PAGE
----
Thursday 29 August 2013

The Political Manoeuvrings of Maria Anna, Electress of Bavaria

Maria Anna Sophia of Saxony (Maria Anna Sophia Sabina Angela Franciska Xaveria; Dresden, Germany, 29th August 1728 – Munich, Germany, 17th February 1797) 

Portrait of Maria Anna by Georg Desmarées
Maria Anna by Georg Desmarées

We're graced with the presence of another regal lady here on Gin Lane today, so we've got the best tea service out. A shrewd negotiator, talented politician and even more of a force to be reckoned with than grandmother Gilflurt herself, it's time to hear the story of Maria Anna Sophia, Electress of Bavaria.

Maria Anna was born to privilege as one of fifteen children of King Augustus III of Poland and his wife, Maria Josepha of Austria. Among her siblings she could count at least one monarch and the mother to three French kings; raised to expect the best of everything, she was by all accounts an intelligent and thoughtful young lady.

Maximilian III Joseph, Elector of Bavaria by Georg Desmarées, 1776
Maximilian III Joseph, Elector of Bavaria by Georg Desmarées, 1776

In 1747 Maria Anna married the Bavarian Elector, Maximilian III Joseph, son of Holy Roman Emperor Charles VII. Maximilian Joseph was noted as an enlightened monarch who championed industry and education. The couple were together for thirty years but their marriage remained childless, meaning that succession was far from assured when Maximilian Joseph died in 1777.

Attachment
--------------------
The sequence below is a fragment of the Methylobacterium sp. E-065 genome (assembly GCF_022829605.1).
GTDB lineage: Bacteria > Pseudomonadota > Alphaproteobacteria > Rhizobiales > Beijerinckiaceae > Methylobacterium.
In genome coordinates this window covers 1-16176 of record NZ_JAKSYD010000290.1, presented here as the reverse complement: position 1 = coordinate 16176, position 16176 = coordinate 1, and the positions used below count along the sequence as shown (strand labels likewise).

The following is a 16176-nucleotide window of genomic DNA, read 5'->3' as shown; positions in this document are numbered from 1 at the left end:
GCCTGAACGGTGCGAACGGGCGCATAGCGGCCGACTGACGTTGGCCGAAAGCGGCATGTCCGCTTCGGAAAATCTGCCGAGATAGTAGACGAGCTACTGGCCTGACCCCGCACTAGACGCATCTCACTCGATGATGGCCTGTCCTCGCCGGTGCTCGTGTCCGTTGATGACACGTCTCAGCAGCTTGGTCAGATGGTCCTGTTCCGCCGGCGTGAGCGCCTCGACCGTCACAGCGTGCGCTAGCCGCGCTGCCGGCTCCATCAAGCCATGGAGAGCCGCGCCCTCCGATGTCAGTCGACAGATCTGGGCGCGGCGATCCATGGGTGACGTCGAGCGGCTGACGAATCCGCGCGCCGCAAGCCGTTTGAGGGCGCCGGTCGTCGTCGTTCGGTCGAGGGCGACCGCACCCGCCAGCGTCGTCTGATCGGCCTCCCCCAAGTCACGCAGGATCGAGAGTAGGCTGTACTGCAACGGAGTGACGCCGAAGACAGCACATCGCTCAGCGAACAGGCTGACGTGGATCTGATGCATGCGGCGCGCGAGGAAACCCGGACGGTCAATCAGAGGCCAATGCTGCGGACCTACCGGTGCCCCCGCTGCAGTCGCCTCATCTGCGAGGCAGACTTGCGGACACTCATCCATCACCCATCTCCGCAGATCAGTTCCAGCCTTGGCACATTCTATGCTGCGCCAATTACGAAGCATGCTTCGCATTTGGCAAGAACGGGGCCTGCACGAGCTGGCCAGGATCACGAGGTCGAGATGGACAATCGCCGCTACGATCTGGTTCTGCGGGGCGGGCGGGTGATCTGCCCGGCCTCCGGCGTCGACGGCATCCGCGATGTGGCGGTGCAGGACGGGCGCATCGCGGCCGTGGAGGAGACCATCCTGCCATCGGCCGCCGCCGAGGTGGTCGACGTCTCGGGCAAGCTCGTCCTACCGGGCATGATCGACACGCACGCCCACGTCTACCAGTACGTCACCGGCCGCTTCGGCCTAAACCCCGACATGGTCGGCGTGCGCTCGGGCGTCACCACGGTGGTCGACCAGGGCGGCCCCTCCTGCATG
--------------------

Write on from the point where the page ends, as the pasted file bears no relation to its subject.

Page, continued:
Fearing for the future of the lands her husband had commanded, Maria Anna watched in horror as Austria began to encroach on Maximilian Joseph's territory, heralding the start of the War of Bavarian Succession. With her late husband's sister, Maria Antonia of Bavaria, Maria Anna opened secret negotiations with Frederick II of Prussia. She set out the case for the independence of Bavaria against its ever-more aggressive Austrian neighbours and ensured the succession of the dynastic line of her choosing. Deals were struck, bargains were made and Maria Anna secured the future of her adopted homeland.

Photograph of Fürstenried Palace
Fürstenried Palace

This intervention secured her place in the affections of the Bavarian people and she remained beloved of both public and nobility for the remainder of her life. Retiring from the public eye, Maria Anna took up residence in Fürstenried Palace and remained there happily until her death.

Life in the Georgian Court, true tales of 18th century royalty, is available at the links below.

Pen and Sword
Amazon UK
Amazon US
Book Depository (free worldwide shipping)

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